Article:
- Abbot and Costello. "Abbott and Costello Biography." (Aug. 5, 2011) http://www.abbottandcostello.net/nw_biog.asp
- Boston Phoenix. "College Quidditch." The Best of Boston 2011. (July 28, 2011) http://thephoenix.com/thebest/boston/2011/life/weirdsportsleague/
- Galindo, Brittany. "Student Named Sports Trivia Contest Winner Two Years In a Row." Daily Barometer. June 8, 2011. (July 29, 2011) http://www.dailybarometer.com/news/student-named-sports-trivia-contest-winner-2-years-in-a-row-1.2385891
- Nelson, Eric. "SCU's Best and Worst Intramural Team Names." The Santa Clara. May 6, 2011. (July 29, 2011) http://www.thesantaclara.com/sports/scu-s-best-and-worst-intramural-team-names-1.2222419
- O'Toole, Thomas and Wieberg, Steve. "Other Schools Set to Appeal Indian Names." USA Today. Aug. 23, 2005. (July 28, 2011) http://www.usatoday.com/sports/college/2005-08-23-mascot-appeals_x.htm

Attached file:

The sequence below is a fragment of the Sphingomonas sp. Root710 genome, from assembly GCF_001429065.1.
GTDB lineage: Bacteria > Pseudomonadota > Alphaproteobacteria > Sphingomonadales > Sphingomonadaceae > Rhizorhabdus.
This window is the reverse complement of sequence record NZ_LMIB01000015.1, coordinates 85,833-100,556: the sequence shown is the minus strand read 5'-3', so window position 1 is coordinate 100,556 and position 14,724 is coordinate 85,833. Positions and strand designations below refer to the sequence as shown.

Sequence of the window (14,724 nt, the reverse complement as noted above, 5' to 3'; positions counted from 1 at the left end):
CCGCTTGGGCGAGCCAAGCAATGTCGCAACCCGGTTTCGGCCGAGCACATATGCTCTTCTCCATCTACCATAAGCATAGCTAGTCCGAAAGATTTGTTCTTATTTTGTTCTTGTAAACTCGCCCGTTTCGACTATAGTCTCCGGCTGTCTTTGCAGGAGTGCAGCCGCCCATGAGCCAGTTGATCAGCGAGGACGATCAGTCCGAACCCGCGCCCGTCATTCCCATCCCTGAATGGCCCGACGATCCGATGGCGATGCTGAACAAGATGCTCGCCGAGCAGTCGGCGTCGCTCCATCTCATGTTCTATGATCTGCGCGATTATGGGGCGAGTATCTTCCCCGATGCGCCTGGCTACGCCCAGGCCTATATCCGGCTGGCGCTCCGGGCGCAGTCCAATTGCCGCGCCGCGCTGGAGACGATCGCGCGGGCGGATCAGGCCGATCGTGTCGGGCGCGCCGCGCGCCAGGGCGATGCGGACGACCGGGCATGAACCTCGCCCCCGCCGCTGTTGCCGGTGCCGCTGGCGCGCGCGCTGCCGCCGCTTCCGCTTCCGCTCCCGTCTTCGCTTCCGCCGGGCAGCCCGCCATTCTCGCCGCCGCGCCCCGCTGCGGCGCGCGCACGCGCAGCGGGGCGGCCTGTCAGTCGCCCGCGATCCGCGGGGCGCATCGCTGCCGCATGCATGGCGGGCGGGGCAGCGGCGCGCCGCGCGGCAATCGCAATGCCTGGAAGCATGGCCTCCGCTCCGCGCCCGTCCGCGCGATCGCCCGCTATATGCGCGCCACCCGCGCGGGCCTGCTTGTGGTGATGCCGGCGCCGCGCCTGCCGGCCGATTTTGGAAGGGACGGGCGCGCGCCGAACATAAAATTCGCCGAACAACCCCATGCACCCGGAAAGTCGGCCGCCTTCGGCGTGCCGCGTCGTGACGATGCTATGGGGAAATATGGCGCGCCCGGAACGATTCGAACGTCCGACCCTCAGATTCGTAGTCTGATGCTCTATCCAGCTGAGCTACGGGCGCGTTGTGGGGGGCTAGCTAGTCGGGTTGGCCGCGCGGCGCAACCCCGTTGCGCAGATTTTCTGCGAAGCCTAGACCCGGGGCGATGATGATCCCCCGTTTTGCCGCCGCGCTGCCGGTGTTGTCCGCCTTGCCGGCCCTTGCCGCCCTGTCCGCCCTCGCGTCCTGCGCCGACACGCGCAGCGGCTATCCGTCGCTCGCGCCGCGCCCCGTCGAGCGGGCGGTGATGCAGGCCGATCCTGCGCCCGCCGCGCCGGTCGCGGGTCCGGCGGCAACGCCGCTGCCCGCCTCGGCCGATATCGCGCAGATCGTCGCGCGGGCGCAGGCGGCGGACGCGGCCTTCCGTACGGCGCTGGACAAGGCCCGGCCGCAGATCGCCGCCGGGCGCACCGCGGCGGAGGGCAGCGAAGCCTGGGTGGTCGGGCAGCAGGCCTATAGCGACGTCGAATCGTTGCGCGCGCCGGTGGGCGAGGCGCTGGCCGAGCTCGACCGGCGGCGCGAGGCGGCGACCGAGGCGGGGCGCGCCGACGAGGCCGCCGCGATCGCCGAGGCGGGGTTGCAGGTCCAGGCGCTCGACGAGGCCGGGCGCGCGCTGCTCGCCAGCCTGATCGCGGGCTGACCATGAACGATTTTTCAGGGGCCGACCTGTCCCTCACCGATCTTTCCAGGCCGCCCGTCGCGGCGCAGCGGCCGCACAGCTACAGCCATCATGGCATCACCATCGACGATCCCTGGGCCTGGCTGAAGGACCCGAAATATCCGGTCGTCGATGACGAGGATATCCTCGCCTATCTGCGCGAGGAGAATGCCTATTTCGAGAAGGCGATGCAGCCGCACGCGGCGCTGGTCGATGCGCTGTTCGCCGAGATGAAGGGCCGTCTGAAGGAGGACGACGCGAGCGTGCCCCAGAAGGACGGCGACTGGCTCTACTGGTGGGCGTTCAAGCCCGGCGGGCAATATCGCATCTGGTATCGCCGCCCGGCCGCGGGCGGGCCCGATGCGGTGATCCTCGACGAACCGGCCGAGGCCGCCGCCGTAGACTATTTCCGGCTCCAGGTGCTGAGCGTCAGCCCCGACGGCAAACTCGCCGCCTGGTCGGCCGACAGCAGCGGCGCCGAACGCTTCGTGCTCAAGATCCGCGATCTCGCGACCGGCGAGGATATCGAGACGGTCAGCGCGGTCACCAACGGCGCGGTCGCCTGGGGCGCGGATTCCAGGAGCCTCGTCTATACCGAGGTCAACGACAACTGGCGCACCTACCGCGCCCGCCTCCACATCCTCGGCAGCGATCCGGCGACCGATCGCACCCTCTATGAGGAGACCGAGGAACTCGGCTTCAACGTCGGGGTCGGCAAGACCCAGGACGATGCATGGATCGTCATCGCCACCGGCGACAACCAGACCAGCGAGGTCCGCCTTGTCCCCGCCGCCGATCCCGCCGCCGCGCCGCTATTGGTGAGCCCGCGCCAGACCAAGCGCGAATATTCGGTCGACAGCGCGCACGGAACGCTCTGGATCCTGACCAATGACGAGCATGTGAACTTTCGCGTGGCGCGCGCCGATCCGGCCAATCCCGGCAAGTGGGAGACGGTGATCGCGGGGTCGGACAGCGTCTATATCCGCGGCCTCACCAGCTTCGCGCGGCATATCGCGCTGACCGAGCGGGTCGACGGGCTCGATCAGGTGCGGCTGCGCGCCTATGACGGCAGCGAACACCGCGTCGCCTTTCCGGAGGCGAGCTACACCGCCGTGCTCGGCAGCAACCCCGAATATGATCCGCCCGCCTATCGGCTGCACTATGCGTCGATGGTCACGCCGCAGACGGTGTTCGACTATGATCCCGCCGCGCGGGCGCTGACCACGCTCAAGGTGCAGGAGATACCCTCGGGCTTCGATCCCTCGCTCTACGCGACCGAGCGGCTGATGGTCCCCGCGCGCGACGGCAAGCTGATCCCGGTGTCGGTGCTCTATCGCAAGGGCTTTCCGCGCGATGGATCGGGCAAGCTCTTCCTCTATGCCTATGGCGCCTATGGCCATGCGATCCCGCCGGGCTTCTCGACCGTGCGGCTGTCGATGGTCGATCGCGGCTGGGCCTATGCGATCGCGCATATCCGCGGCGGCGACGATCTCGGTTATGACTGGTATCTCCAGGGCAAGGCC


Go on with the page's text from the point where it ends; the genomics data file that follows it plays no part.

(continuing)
- Ostiller, Nick. "Intramural Teams to Start Playoffs." The Santa Clara. May 19, 2011. (July 28, 2011) http://www.thesantaclara.com/sports/intramural-teams-to-start-playoffs-1.2230967
- Reilly, Rick. "That Would Make An Excellent Team Name." ESPN. March 27, 2010. (July 29, 2011) http://sports.espn.go.com/espnmag/package?id=3835199
- Sebert, Ethan. "UISSC and Ole School to Battle in All-U Final." The Daily Iowan. April 7, 2010. (July 28, 2011) http://www.dailyiowan.com/2010/04/07/Sports/16581.html
- Sentel, Chris. "Deming Wins Free Throw Competition." Den News. Jan. 25, 2007. (July 28, 2011) http://media.www.dennews.com/media/storage/paper309/news/2007/01/25/Sports/Deming.Wins.Free.Throw.Competition-2675959.shtml
- States, Sarah. "Pelican Pride Withstands the Test of Time." The Calvin College Chimes. Feb. 29, 2008. (July 28, 2011) http://clubs.calvin.edu/chimes/article.php?id=3493
- University of North Carolina School of the Arts. "UNCSA'S Fighting Pickle Named Second Most Loved College Mascot in Nation." April 15, 2011. (July 28, 2011) http://www.uncsa.edu/pressreleases/Releases2011/Apr11/Pickle.htm